This has been a challenge for me in many ways. That I’m even blogging about this (embedding the video even) is a little testament to how this Edublogs Teacher Challenge is helping me grow, not just as a blogger but as a teacher and as a learner..

Images in Blogs

The Edublogs Teacher Challenge Kickstart Activity #5 is about using images in blogs. I actually don’t use this facililty a lot in my edublogs – I do in my craft blog though. I get the power of images and the stories they can tell. Yet, this is actually a bit of a challenge for me here as I’ve obviously not been inspired to use images in my professional teaching and learning blog.

As I’m no expert, I have no tips as such but I can list tips for me using this photo (correction: these photos) of my daughter both as inspiration and metaphor.

  1. Share a captured moment; it doesn’t have to be the best quality photo in terms of clarity, exposure, etc. What activities in the classroom can be shared? Frank Noschese’s blog is full of them making his stories real.
  2. No worries about licensing on personal photos BUT issues about privacy, child protection (you know the drill) are still relevant especially if they are your students (READ: not your kids)
  3. If you must use online photos, educate yourself about copyright matters and make Creative Commons your friend
  4. Focus and nothing extraneous. Don’t put a photo just to have one; it must add to the message you want to convey
  5. When trying something new…just do it but wear a helmet, just in case.
Check this gallery out. I’ve never done one before and here it is. Yay! I’ve just learned something new. This kickstart activity challenge was well worth doing after all.

Avatar – See me

A post for the Edublogs Teacher Challenge Kicstart Activity #4.

One of the memorable lines in Avatar, the movie, is “I see you”.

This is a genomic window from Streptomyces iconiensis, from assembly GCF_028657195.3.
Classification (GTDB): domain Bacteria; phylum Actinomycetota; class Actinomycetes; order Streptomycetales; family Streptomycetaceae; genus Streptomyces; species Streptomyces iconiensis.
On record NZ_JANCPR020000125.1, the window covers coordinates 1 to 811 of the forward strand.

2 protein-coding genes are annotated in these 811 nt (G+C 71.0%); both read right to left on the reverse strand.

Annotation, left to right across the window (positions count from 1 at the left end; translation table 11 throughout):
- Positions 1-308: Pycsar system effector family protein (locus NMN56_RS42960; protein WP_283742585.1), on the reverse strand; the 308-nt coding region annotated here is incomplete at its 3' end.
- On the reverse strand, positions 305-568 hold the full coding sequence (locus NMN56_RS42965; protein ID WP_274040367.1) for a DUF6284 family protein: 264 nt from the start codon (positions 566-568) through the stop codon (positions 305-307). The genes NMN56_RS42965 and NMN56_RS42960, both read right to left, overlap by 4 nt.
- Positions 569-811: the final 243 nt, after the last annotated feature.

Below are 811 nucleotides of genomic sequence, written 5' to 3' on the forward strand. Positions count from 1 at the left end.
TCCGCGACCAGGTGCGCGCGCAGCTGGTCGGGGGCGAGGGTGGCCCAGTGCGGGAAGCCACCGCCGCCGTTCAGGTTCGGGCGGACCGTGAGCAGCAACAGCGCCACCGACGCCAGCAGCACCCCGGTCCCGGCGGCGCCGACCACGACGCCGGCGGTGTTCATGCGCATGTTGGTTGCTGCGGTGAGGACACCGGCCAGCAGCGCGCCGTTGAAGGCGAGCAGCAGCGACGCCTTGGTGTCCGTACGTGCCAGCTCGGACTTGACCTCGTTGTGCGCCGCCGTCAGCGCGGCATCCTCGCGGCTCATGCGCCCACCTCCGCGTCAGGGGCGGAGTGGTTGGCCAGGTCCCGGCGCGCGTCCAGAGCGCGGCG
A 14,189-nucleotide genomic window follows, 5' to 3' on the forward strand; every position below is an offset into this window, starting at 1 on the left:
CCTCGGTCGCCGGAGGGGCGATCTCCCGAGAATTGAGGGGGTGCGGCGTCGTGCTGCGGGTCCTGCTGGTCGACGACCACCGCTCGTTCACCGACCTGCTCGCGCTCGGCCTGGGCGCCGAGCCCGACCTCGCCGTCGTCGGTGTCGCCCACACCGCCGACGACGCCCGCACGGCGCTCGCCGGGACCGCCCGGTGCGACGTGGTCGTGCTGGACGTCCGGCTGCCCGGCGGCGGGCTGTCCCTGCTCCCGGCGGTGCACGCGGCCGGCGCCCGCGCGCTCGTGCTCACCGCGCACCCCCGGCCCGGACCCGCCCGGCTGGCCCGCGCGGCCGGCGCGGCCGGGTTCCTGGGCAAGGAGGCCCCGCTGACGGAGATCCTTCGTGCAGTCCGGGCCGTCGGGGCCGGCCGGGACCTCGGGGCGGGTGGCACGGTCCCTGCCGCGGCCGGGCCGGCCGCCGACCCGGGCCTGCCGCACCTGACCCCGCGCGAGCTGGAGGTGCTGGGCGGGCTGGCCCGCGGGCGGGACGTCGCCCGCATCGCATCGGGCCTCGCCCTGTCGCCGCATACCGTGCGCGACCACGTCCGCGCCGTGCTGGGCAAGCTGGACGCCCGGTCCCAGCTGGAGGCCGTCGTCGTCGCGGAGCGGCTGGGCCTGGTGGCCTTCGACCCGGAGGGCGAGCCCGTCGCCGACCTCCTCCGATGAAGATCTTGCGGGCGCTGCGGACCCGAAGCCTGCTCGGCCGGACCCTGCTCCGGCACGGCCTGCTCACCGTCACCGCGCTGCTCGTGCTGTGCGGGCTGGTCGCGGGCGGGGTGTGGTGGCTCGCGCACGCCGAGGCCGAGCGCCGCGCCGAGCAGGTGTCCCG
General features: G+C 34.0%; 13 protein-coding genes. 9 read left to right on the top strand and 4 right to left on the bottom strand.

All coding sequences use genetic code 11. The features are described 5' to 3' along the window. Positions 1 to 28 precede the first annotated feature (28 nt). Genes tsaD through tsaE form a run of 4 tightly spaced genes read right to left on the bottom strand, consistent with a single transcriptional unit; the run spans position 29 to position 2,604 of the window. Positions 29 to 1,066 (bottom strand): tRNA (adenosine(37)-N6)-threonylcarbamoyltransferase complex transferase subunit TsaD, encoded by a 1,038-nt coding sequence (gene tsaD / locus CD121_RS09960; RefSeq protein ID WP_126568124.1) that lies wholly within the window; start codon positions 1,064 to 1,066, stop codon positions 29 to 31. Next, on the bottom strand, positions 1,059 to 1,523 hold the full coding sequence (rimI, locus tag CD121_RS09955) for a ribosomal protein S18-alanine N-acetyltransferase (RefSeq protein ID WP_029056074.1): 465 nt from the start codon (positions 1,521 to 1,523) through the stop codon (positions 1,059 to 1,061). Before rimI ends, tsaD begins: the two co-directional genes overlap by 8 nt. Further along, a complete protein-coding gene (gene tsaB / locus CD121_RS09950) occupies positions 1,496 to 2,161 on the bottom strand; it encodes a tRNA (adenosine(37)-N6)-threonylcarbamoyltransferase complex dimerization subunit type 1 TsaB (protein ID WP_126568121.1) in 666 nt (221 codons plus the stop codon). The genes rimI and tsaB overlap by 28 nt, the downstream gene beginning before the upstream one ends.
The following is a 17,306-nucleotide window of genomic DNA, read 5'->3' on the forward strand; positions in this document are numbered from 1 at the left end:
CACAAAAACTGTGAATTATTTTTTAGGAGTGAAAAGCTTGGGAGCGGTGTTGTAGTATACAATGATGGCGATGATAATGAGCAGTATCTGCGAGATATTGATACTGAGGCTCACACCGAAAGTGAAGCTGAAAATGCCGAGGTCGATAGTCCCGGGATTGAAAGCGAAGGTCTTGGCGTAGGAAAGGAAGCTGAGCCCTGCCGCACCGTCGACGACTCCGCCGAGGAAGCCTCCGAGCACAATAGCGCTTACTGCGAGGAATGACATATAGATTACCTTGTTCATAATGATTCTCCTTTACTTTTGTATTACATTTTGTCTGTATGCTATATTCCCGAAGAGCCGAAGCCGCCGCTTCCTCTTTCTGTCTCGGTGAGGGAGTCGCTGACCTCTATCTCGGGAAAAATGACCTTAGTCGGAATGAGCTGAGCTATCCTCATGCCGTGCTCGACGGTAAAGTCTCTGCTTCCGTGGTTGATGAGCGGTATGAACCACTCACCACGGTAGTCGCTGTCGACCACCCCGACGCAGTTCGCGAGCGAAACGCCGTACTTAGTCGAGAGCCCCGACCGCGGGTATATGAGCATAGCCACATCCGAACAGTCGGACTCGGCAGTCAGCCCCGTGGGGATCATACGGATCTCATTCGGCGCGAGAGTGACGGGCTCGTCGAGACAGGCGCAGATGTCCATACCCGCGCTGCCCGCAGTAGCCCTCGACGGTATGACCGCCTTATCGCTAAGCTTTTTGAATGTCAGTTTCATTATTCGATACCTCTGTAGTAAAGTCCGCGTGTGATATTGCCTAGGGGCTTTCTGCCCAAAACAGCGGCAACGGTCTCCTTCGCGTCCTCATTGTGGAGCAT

Avatars provide a face*  to the digital words and sounds you put out there so people can see you. The nice thing about avatars is that they don’t have to be a real photo (mine currently is for this blog and Twitter). Avatars can be cartoonised (my FB profile pic) or caricatures (mine was via PicassoHead). I’ve even seen QR codes which are pretty nifty because QR codes can be loaded with contact details or a hyperlink to a blog (awesome partnered with mobile devices) so people can see more of you. Mine was done via

via Photoshop

via Photoshop

via Picassohead

via Picassohead



 Maybe it’s about time I update my avatar. Maybe.


*So what with the “face”?

In my About page, I mentioned my love for Philosophy. I remember when we studied the power of the face when we interact with people. I can still wondering then, “is this why faces were covered before execution by hanging or be-heading?”, i.e. to literally de-personalize. Faces make our interactions more personal, be it real or virtual/digital.

When you leave some comment below, will I be able to say “I see you“? If you haven’t got one, get the low down on @BrittGow’s post on ways to create avatars.